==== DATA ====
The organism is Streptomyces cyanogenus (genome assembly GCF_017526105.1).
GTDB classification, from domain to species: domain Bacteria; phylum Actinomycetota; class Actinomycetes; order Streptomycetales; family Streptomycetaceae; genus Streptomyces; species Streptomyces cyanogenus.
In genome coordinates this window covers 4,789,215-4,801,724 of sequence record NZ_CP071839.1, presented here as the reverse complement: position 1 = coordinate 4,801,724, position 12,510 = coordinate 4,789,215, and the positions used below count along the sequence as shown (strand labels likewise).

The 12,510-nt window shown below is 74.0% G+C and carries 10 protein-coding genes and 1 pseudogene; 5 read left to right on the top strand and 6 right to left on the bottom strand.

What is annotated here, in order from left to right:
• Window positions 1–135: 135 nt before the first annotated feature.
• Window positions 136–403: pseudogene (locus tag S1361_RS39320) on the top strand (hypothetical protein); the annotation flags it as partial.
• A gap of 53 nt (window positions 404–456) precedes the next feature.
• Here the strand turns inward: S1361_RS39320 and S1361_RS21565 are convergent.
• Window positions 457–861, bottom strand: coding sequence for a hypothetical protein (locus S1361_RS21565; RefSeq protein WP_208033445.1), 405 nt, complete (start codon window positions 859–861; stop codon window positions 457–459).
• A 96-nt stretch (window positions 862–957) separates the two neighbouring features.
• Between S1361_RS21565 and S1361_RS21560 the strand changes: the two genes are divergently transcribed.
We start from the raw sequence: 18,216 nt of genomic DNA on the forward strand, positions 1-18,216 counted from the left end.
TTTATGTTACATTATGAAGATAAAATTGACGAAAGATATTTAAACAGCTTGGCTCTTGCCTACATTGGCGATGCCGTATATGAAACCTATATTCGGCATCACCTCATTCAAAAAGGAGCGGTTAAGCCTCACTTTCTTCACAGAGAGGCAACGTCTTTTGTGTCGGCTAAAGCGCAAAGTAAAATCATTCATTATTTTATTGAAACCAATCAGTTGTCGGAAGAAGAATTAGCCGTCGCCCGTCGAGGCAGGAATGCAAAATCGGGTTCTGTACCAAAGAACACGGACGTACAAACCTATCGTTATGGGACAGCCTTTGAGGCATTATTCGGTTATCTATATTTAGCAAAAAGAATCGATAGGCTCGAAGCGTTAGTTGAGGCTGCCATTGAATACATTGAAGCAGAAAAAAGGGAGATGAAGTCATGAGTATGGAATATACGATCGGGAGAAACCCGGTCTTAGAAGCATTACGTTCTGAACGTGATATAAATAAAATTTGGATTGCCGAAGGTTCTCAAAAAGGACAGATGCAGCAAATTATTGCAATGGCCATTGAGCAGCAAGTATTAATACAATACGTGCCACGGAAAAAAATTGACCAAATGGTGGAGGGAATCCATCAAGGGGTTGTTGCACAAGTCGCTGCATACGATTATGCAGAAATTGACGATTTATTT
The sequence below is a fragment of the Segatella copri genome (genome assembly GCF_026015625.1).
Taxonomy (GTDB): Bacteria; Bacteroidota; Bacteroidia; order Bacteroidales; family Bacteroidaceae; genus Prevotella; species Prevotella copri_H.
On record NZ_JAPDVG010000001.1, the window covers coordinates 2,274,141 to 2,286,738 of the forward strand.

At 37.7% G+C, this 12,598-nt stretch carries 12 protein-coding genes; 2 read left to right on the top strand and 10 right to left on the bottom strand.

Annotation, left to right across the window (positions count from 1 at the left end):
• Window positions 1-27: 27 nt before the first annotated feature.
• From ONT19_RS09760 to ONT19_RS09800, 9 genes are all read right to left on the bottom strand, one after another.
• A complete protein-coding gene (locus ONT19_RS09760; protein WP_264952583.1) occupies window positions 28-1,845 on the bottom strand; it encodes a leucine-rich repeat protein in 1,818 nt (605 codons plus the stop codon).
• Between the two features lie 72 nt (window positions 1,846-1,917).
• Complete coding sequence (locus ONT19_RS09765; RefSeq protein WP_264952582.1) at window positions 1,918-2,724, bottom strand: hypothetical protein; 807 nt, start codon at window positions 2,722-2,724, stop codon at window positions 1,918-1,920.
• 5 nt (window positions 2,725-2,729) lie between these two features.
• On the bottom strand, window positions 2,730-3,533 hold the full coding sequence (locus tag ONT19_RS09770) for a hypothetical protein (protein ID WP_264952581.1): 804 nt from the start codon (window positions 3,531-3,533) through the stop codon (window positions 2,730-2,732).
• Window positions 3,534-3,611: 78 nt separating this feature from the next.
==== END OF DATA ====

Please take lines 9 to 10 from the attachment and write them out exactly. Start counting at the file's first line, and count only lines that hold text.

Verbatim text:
• Here the strand turns inward: S1361_RS39320 and S1361_RS21565 are convergent.
• Window positions 457–861, bottom strand: coding sequence for a hypothetical protein (locus S1361_RS21565; RefSeq protein WP_208033445.1), 405 nt, complete (start codon window positions 859–861; stop codon window positions 457–459).